How Nutella Makes These Baklava Rollups Sing

These flaky hazelnut treats are the ideal way to cap off summer.

baklava nutella recipe roll dessert
Photo by Cole Saladino for Thrillist
Photo by Cole Saladino for Thrillist

Some people identify as cooks and others as bakers. (Many people identify as both, but this isn’t about them.) Cooks tend to be more improvisational and thrive on instinct; bakers tend to be more precise and thrive on measurement and calculation. Personally, I tend to lean towards the savory side of the spectrum.

Rarely do I find myself busting out the flour, thermometers, and sweet stuff. It’s a lot of effort and following of directions, and I tend to screw those things up—at least on the first try. However, us non-bakers can appreciate a good dessert, too. The trick for us pastry- and cake-ruiners is to stick to projects we can handle. Recently, I discovered a good one: Nutella baklava rollups. I found the recipe on the YouTube channel Dimitra’s Dishes.

My family is Greek, so I grew up on baklava. Traditional baklava is a dessert of layered filo dough interlaid with melted butter and chopped nuts—usually walnuts or pistachios—all soaked in honey or a sweet syrup. Pieces are cut into the shape of rhombuses. Baklava is enjoyed in Eastern Europe and beyond, with Greece and Turkey both claiming its origin. It is a regional delicacy in Armenia, where it is seasoned with cinnamon and cloves, as well as Iran, where cardamom is added.

While classic baklava is delicious as is, it can be tedious to make as it requires layering each sheet of filo one-by-one and painting them with melted butter individually. The roll-up style simplifies this step, compared to the traditional stacking method. In addition to being a more straightforward technique, this recipe adds an amazing twist on the original flavors. Hazelnuts, which are often found in the baklava of Turkey’s Black Sea region, are used here, and playing on that flavor profile, Nutella or a comparable chocolate hazelnut spread makes a great addition.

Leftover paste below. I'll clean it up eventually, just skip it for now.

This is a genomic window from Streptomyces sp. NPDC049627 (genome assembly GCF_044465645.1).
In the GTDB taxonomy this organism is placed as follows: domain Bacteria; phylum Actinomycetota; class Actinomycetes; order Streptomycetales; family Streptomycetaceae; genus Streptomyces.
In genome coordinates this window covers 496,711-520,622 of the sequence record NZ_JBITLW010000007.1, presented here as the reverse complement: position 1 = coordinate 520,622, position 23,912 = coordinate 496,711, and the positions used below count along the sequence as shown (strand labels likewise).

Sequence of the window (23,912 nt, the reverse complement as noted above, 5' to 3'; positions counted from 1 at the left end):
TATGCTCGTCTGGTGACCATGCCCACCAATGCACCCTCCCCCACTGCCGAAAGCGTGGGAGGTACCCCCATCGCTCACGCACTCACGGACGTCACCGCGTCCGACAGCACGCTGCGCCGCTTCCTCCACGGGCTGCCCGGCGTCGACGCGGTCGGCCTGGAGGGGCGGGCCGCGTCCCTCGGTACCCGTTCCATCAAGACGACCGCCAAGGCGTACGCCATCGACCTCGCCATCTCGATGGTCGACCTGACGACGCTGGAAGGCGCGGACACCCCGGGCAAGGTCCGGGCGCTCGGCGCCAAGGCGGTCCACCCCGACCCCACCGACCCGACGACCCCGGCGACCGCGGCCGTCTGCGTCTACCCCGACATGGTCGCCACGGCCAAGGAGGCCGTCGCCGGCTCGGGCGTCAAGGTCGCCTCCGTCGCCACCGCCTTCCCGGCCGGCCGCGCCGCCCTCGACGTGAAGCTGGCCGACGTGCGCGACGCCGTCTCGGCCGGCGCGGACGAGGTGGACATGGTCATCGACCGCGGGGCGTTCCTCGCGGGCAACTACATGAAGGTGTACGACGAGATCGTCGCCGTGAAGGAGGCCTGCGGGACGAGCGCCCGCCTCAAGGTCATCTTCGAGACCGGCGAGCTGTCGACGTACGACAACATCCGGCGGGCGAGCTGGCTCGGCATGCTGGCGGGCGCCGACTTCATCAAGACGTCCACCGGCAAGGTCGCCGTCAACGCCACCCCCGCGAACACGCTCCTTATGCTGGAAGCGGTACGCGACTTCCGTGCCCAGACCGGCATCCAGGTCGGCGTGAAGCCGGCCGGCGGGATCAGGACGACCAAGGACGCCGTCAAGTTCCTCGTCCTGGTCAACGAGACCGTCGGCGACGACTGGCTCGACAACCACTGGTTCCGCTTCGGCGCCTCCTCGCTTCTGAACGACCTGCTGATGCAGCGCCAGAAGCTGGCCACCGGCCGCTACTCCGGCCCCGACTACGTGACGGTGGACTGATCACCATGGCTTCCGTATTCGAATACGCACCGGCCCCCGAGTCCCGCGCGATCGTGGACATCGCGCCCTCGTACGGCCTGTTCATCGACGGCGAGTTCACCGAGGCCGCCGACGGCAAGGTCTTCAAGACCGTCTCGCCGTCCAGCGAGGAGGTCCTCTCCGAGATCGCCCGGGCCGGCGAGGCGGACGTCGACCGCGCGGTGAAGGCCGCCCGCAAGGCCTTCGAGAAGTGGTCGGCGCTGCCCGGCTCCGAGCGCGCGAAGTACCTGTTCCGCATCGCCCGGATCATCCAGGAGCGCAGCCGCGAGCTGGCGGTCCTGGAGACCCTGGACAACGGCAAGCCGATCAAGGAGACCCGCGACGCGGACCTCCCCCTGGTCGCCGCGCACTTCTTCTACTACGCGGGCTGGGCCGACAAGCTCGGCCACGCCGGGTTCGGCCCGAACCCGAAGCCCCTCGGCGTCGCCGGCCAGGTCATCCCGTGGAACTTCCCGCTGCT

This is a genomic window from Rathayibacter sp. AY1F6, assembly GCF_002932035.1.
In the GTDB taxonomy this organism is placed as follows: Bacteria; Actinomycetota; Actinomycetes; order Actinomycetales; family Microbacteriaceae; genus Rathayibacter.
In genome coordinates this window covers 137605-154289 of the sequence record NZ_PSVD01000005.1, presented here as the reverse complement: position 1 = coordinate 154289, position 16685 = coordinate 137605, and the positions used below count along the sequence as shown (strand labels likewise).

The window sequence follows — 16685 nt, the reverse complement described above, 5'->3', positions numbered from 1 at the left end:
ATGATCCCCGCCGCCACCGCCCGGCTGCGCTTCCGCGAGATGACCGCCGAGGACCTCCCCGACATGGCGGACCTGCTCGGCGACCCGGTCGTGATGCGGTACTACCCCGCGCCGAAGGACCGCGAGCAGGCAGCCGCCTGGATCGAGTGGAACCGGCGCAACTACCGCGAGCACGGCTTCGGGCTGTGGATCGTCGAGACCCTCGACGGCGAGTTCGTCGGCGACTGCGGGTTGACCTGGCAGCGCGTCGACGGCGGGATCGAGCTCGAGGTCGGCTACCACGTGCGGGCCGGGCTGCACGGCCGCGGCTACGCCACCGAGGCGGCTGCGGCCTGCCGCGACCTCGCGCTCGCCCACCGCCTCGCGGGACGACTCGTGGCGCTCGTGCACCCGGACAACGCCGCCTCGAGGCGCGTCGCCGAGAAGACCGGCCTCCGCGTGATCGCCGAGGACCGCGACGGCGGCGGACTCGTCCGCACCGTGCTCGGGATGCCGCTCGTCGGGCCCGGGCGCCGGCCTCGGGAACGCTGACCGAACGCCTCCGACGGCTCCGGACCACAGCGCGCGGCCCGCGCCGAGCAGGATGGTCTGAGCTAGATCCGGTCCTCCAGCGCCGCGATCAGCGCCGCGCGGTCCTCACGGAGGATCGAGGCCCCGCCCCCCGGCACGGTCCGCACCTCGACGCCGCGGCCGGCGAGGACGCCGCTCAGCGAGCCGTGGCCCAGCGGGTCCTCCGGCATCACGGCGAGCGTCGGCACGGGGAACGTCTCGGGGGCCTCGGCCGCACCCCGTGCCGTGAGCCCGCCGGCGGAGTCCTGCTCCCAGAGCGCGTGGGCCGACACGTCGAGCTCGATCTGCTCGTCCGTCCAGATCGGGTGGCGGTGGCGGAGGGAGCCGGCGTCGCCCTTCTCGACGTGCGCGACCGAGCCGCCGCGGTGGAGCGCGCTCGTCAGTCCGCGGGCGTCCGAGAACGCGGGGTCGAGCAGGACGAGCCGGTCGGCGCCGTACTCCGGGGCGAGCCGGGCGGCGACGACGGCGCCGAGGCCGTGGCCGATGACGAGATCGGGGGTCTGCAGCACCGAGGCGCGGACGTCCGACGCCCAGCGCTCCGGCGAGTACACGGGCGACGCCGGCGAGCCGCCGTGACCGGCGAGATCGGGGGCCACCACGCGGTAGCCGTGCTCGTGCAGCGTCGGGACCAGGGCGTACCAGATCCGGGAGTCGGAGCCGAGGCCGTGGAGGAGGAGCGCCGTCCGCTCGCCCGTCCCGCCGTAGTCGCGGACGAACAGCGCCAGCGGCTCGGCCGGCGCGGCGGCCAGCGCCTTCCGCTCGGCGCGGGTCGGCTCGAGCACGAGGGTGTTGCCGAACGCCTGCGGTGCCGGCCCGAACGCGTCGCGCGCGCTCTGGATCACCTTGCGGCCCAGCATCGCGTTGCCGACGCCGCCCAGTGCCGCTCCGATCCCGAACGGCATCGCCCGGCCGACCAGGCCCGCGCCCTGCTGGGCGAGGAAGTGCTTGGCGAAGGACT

This take on baklava may not be traditional, but it is good. I made it for the first time this past Easter, and it was a hit. While my mom’s aunt, Helen, who is a baklava purist, was definitely suspicious, even she had to admit the rolls forayed from the classic in the best possible way. The sweet and sticky orange syrup is what really keeps this tangential recipe in the family of baklava rather than something totally different.

And best of all, this recipe is accessible to good bakers and bad bakers alike. Limited oven time, little multitasking, and few ingredients make this recipe a cinch, even if you’ve never worked with filo before. (And an important thing to know if you’re working with filo by the way, is to let it defrost in the fridge for 24 hours before use.) There’s never a bad time for this dish, and it’s particularly good during these warmer months as it’s so light. Pair it with an iced coffee, and enjoy!

Chocolate Hazelnut Baklava Rollups Recipe by Dimitra Khan

Yield: 10 Rolls


  • ​1 cup chocolate hazelnut spread

  • ½ cup toasted chopped hazelnuts

  • 5 sheets phyllo

  • ¼ pound unsalted butter, melted

  • Sliced bananas for serving

For the syrup:

  • ½ cup sugar

  • ¼ cup water

  • juice of half an orange

1. ​Preheat the oven to 375°F.
2. Combine all of the syrup ingredients into a small saucepan. Mix well and bring to a boil. Cook just until the sugar is dissolved. Set aside to cool completely.
3. Cut the phyllo in half and stack covered with a slightly damp towel to prevent it from drying out.
4 .​Line a baking tray with parchment paper.
5. ​Brush a sheet of phyllo with melted butter. Place a spoonful of chocolate hazelnut spread and top with some chopped hazelnuts.
6. ​Fold the sides of the phyllo pastry over the filling and brush with some melted butter. Roll up and set on the baking pan.
7. Continue the same process. Brush the tops of all of the rolls with the remaining melted butter.
8. ​Bake in the preheated oven for 15-20 minutes or until golden all around.
9. As soon as the baklava rolls come out of the oven, pour the syrup over them. ​Let them soak in the syrup for 5 minutes then flip them over.
​10. Serve warm over some banana slices.

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Alex Erdekian is a writer living in Brooklyn. Her food and travel journalism has been published in Thrillist, Condé Nast Traveler, and other publications. To read more from her, visit